10. Labor markets no longer suffer from outright forced labor but from subtler violations of acceptable conditions of work. A nongovernmental organization reported instances of different employers who violated wage agreements and purposefully misclassified employees to avoid paying benefits. 

The fight for human rights is essential to nurturing the conditions for a world free of poverty, as these top ten facts about human rights in Belize indicate. As Belize continues to progress in developing its language, attitudes and policies regarding human rights, its citizen should begin to see a safer and higher quality of life.

– Alice Lieu
Photo: Flickr

facts about poverty in Belize

Belize is a Central American country located along the Caribbean Sea with a 2017 population of over 360,000 people. It became an independent nation in 1981, and tourism has become one of the biggest drivers of the economy.

Belize has suffered major challenges that have had a detrimental impact on the country and its people. These challenges include a high public debt and the effects of environmental disasters like hurricanes. Here are the top 10 facts about poverty in Belize.

Top 10 Facts About Poverty in Belize

  1. Belize is considered an upper-middle-income country with a GDP per capita of $4,806.50. Despite this, a 2009 study revealed that 41.3 percent of the population of Belize lives at or below the poverty line. The main at-risk group in Belize is the children. In 2016, 49 percent of the children in Belize lived in poverty. These children lack access to basic needs such as healthcare and are vulnerable to exploitation.
  2. Different ethnic groups in the country struggle more with poverty than others. In the study recorded in 2009, the results concluded that the poverty rate for the indigenous Maya population was 68 percent, significantly higher than the countrywide average of the time. This represents a disparity in the income levels of different ethnic groups.
  3. Malnutrition is a severe problem in Belize. In 2015, a study showed that over 16 percent of children under the age of five suffered from stunting caused by malnutrition. Approximately five percent of children under the age of five were underweight. That year, less than half of children between the ages of six months old and two years old received adequate nutrition and meal frequency the day before the study.
  4. People are unable to receive access to necessary health care. The Health Care Access and Quality index shows that Belize rates 55.7 out of 100 for access to and quality of health care. Another issue is the significant portion spent by households on health care; over 23 percent of healthcare spending came out of pocket in 2015. However, government spending is expected to increase in the coming years, which will begin reducing the proportion of healthcare spending paid directly by the people.
  5. The unemployment rate in Belize is currently at nine percent of the labor force. Despite an increase in the quantity of jobs in the labor force due to the growth in the population, job opportunities have not increased in Belize at the same rate. Compounding with this problem, a majority of unemployed workers in Belize remain unemployed for six months or more.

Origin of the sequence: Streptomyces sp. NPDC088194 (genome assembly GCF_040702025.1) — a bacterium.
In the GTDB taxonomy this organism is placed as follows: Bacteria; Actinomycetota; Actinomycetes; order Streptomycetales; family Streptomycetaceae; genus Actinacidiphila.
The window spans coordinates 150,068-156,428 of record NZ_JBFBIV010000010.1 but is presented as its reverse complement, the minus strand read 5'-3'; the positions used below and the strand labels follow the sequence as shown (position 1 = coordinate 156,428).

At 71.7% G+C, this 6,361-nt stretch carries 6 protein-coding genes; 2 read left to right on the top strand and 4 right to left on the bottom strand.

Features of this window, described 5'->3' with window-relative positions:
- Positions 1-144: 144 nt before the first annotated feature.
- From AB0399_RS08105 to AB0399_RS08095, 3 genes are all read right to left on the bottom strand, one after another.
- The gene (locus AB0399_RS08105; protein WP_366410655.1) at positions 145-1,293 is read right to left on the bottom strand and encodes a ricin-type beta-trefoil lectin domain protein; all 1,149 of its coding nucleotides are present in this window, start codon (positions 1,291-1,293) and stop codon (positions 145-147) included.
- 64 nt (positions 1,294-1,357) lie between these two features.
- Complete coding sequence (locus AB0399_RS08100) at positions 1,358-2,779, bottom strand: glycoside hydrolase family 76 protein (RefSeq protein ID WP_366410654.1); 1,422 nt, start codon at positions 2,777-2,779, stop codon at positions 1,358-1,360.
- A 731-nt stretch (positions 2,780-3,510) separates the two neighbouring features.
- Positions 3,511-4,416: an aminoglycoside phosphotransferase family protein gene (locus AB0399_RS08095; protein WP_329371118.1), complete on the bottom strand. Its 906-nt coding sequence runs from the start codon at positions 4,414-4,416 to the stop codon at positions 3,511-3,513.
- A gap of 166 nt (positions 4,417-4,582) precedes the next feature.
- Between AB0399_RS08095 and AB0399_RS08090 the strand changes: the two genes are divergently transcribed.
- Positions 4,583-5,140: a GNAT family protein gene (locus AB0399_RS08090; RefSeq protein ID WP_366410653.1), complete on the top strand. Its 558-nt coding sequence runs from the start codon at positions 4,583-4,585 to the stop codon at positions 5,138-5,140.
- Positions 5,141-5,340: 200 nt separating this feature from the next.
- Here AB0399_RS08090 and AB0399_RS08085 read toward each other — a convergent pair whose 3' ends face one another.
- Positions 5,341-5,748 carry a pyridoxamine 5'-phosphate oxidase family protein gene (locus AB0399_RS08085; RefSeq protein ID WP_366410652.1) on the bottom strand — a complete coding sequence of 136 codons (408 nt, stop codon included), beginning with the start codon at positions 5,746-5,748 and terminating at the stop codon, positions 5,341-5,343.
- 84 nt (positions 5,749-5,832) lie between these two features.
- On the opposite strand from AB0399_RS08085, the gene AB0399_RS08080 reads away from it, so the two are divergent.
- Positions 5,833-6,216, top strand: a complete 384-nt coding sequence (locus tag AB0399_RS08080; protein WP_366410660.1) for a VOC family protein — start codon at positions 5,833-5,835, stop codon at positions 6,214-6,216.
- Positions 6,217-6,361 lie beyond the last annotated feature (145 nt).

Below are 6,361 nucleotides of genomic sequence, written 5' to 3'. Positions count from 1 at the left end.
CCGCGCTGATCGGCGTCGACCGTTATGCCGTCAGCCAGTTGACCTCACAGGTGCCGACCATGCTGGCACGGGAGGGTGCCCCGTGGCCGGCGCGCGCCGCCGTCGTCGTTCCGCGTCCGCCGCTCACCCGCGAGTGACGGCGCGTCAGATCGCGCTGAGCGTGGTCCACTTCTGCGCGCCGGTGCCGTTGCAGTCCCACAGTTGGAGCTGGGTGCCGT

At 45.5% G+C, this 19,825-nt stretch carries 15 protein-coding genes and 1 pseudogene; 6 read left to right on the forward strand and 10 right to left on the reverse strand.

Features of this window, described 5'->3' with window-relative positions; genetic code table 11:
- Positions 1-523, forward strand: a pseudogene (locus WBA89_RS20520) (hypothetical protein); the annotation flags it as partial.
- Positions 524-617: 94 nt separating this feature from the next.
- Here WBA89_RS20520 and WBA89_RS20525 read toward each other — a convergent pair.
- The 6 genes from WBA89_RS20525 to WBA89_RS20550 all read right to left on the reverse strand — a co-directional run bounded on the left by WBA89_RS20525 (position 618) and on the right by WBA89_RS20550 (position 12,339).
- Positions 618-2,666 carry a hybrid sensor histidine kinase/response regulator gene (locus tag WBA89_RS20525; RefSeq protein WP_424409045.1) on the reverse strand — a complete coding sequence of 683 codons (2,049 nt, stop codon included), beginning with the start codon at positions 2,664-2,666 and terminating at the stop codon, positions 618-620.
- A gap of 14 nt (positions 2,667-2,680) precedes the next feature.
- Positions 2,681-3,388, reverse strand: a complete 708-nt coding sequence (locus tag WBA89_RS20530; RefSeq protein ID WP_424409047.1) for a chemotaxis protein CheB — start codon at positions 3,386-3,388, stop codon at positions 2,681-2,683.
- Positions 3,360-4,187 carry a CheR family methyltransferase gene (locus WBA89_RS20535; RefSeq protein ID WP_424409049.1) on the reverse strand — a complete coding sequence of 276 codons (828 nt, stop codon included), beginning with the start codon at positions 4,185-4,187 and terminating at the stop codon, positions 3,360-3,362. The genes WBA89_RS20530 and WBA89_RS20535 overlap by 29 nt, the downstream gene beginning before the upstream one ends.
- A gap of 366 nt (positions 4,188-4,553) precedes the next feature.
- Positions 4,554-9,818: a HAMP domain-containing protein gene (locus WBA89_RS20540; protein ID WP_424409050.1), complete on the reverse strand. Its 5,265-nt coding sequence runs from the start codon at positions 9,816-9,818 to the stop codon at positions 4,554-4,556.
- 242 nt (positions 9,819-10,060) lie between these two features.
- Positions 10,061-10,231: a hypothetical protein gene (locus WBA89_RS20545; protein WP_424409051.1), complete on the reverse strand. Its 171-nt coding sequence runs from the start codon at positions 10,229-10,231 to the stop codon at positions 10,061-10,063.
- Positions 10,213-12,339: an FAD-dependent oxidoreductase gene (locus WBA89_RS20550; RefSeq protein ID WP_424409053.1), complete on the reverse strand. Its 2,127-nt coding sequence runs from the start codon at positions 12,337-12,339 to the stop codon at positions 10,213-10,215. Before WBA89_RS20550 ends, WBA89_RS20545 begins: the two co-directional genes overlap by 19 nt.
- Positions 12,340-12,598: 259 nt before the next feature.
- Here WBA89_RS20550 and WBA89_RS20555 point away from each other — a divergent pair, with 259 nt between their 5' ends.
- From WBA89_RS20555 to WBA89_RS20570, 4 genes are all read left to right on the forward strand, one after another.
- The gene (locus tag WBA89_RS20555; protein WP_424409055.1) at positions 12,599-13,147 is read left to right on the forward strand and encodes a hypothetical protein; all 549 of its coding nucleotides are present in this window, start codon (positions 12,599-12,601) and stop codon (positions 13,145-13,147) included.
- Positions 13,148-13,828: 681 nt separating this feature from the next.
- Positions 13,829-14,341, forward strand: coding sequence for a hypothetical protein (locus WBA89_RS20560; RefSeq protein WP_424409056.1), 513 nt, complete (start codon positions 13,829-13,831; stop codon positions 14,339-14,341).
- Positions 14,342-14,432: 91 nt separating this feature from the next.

6. In 2015, just over 87 percent of the population had access to the basic sanitation facilities. Though many people still live without adequate sanitation, the availability of sanitation services has been slowly but steadily increasing, rising from a level below 83 percent in 2000. In 2015, 90.5 percent of the people received better access to sanitation, indicating that the trend of improvement will continue.
  7. Agriculture is the second most significant industry in Belize’s economy, and is particularly vulnerable to the environmental dangers presented by the climate in the country. When the agriculture industry suffers it has an impact on the availability of affordable food and on the lives of people, especially in rural areas. Approximately 40 percent of the most disadvantaged of Belize’s population live in rural areas that depend on the agriculture industry.
  8. Belize has among one of the highest crime rates in the world. In 2017, there were more than 90 homicides per 100,000 inhabitants. Other significant crimes that have become prominent are the drug trade and human trafficking. Young people living in poverty are vulnerable to gang involvement (responsible for a significant portion of violence), and to exploitation ( such as in prostitution).
  9. Educational attainment is low, with an average of 8.1 years of education in 2016. A year before, a study showed that the primary school completion rate was just below 87 percent of children. However, school enrollment has also continued to improve, with a seven percent jump in secondary school attendance between 2014 and 2016. The government of Belize plans to continue pushing for education with methods such as funding new institutions in lower income areas.